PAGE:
Diagnosis of Cystic Fibrosis

Diagnosis of Cystic Fibrosis

How is cystic fibrosis diagnosed?

In addition to a complete medical history and physical examination, diagnostic steps for cystic fibrosis may include:

  • Sweat (chloride) test—a test to measure the amount of chloride in the sweat. The test is performed by placing a solution on the forearm (or the thigh if the child is too small) and attaching electrodes. The skin is stimulated to sweat with a mild electric current, which does not cause pain or harm your child. The sweat is collected onto a gauze pad and analyzed. Higher than normal amounts of chloride may suggest cystic fibrosis. The sweat test is not painful and usually causes only minor discomfort. The test is difficult to perform accurately and is only reliable when performed at a lab associated with a CF Foundation accredited care center.
  • Genetic test—a blood sample or cells scraped from the cheek may be obtained to test for mutations in the cystic fibrosis transmembrane conductance regulator (CFTR) gene.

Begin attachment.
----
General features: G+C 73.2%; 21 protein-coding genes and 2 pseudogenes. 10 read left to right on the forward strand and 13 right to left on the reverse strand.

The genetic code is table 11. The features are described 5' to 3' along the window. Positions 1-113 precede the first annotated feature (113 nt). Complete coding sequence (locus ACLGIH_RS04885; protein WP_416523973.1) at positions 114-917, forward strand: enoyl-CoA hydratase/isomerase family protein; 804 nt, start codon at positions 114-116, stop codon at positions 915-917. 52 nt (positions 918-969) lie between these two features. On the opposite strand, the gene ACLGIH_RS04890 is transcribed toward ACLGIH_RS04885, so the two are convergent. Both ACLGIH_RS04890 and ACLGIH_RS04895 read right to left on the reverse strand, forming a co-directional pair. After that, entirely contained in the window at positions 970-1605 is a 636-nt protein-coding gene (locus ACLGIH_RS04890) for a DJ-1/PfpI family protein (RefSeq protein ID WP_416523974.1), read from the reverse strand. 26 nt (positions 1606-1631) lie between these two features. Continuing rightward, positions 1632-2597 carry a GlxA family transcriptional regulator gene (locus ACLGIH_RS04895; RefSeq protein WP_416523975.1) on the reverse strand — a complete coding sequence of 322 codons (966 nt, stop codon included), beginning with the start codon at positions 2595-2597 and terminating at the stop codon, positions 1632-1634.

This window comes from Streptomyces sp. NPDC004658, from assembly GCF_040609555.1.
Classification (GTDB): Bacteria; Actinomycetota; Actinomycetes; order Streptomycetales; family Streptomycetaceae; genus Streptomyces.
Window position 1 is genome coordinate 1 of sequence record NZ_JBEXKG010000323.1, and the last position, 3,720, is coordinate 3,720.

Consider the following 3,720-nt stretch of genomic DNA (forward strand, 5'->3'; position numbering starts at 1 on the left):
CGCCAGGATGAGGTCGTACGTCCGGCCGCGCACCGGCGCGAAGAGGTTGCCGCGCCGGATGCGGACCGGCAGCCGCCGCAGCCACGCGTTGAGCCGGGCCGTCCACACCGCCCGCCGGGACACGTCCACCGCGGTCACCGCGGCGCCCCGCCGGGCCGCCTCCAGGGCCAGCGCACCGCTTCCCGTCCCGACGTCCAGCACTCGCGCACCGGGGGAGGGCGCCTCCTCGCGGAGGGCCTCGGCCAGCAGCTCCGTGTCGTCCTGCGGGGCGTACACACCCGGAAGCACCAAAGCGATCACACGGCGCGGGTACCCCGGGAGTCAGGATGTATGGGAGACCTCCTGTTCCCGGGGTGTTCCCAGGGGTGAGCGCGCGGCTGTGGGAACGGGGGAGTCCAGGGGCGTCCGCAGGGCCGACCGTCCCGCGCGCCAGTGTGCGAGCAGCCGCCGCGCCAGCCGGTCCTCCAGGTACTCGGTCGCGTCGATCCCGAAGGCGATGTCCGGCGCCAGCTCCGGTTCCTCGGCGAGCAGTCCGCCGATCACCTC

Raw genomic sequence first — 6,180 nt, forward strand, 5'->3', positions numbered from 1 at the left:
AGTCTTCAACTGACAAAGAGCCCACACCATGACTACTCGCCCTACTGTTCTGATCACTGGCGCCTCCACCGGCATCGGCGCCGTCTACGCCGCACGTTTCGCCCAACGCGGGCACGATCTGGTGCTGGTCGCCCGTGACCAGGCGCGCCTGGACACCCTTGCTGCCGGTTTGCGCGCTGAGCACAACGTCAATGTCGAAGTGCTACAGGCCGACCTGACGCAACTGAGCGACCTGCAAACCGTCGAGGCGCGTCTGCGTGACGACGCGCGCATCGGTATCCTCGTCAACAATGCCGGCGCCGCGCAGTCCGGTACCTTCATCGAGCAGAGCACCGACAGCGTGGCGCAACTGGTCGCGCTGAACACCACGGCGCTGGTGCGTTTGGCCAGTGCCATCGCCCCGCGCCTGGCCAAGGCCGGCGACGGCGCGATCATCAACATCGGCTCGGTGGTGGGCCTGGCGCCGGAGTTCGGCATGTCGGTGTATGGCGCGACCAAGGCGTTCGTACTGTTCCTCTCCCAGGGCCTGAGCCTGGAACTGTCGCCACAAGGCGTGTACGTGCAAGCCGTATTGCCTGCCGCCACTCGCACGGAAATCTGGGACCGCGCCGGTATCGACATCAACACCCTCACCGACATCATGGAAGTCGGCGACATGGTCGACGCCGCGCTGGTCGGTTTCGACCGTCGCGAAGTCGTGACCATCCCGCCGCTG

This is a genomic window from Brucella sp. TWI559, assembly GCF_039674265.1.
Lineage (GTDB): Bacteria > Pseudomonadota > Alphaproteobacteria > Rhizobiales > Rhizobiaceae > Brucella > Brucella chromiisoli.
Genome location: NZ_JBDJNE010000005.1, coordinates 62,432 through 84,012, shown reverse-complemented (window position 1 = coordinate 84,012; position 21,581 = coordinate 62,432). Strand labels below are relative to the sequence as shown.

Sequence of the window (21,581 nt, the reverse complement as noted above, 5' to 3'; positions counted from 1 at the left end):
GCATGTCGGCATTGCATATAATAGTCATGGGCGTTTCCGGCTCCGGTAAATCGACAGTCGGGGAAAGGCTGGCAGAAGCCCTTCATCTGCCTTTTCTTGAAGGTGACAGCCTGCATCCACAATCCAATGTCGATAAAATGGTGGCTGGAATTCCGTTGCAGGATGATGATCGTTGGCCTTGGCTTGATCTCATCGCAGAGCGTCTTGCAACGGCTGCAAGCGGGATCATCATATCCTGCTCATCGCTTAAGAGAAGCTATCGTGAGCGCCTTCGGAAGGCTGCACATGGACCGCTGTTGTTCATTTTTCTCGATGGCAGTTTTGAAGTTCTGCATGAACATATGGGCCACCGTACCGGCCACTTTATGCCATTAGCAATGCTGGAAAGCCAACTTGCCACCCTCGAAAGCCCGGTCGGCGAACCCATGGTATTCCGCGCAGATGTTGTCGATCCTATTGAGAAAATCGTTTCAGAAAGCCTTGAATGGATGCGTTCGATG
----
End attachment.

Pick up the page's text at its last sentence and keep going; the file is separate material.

• Blood test—blood tests can assess infection and involvement of certain organs (e.g., liver).
  • X-ray—a diagnostic test that uses invisible electromagnetic energy beams to produce images of internal tissues, bones and organs onto film.
  • Pulmonary function test—diagnostic test that helps to measure the lungs' ability to move air appropriately. The tests are usually performed with special machines into which a child must breathe.
  • Sputum culture—a diagnostic test performed on the material that is coughed up from the lungs and into the mouth. A sputum culture is performed to determine what bacteria are present in the airways. Young children who cannot cough up sputum may have their throats swabbed to look for these bacteria.
  • Stool evaluation—measures stool fat absorption.
  • Pancreatic function tests—measures the ability of the pancreas to respond to the hormone secretin (a hormone made in the glands of the small intestine).